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Ludwig van Beethoven   opus 130

String Quartet No. 13 in B flat major

String quartet in B flat major. 1826. Time: 42'00.

3 versions: - with Große Fuge - without Große Fuge - alternate finale

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The String Quartet No. 13 in B major, op. 130, by Ludwig van Beethoven was completed in November 1825.[1] The number traditionally assigned to it is based on the order of its publication; it is actually the fourteenth quartet in order of composition. It was premiered in March 1826 by the Schuppanzigh Quartet and dedicated to Nikolai Galitzin on its publication in 1827. Its original form consisted of six movements totalling approximately 50 minutes; they are as follows:

  1. Adagio, ma non troppo — Allegro
  2. Presto
  3. Andante con moto, ma non troppo. Poco scherzoso
  4. Alla danza tedesca. Allegro assai
  5. Cavatina. Adagio molto espressivo
  6. Große Fuge (Grande Fugue Op.133): Ouverture. Allegro — Meno mosso e moderato — Allegetto — Fuga. [Allegro] — Meno mosso e moderato — Allegro molto e con brio — Allegro

Nomenclature: "danza tedesca" is a German dance, "Cavatina" a short and simple song, "Große Fuge" is "Great (or Grand) Fugue".

After the first performance of this work, mixed reactions and publisher suggestion convinced Beethoven to substitute a different final movement, much shorter and lighter than the enormous Große Fuge. This new finale was written between September and November 1826. This movement is marked:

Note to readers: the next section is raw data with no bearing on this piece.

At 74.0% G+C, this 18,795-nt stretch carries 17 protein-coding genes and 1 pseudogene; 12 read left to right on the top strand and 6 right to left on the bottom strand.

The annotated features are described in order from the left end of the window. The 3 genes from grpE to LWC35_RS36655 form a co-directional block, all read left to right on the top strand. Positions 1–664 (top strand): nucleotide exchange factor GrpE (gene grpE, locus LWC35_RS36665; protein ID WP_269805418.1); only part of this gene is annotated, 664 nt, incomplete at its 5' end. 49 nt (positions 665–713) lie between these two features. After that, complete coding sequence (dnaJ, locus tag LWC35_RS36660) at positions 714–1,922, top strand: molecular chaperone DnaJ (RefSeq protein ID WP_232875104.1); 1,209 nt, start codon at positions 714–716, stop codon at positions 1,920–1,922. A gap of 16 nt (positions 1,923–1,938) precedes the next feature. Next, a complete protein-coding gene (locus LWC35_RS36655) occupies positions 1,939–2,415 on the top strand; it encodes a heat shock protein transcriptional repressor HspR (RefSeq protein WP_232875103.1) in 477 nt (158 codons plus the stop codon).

6. Finale: Allegro

Beethoven never witnessed the first performance of the quartet in its final form, since this did not happen until April 22, 1827, almost one month after his death. The original finale was then published separately under the title Große Fuge as opus 133. Modern performances sometimes follow the composer's original intentions, concluding with the fugue.

Beethoven was quite fond of fugues in his later years (others can be found in the final movements of the Hammerklavier Sonata, the Ninth Symphony, and the Piano Sonata No. 31).

The work is unusual among quartets in being written in six movements. The six follow the cycle of movements seen in the Ninth Symphony and occasionally elsewhere in Beethoven's work (opening, dance movement, slow movement, finale), except that the middle part of the cycle is repeated: opening, dance movement, slow movement, dance movement, slow movement, finale.

The Cavatina (as played by the Budapest String Quartet) was chosen as the last piece to be played on the "golden record", a phonograph record containing a broad sample of Earth's common sounds, languages, and music sent into outer space with the two Voyager probes.[2]

See also


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This article is licensed under the GNU Free Documentation License. It uses material from the Wikipedia article "String_Quartet_No._13_(Beethoven)". Allthough most Wikipedia articles provide accurate information accuracy can not be guaranteed.

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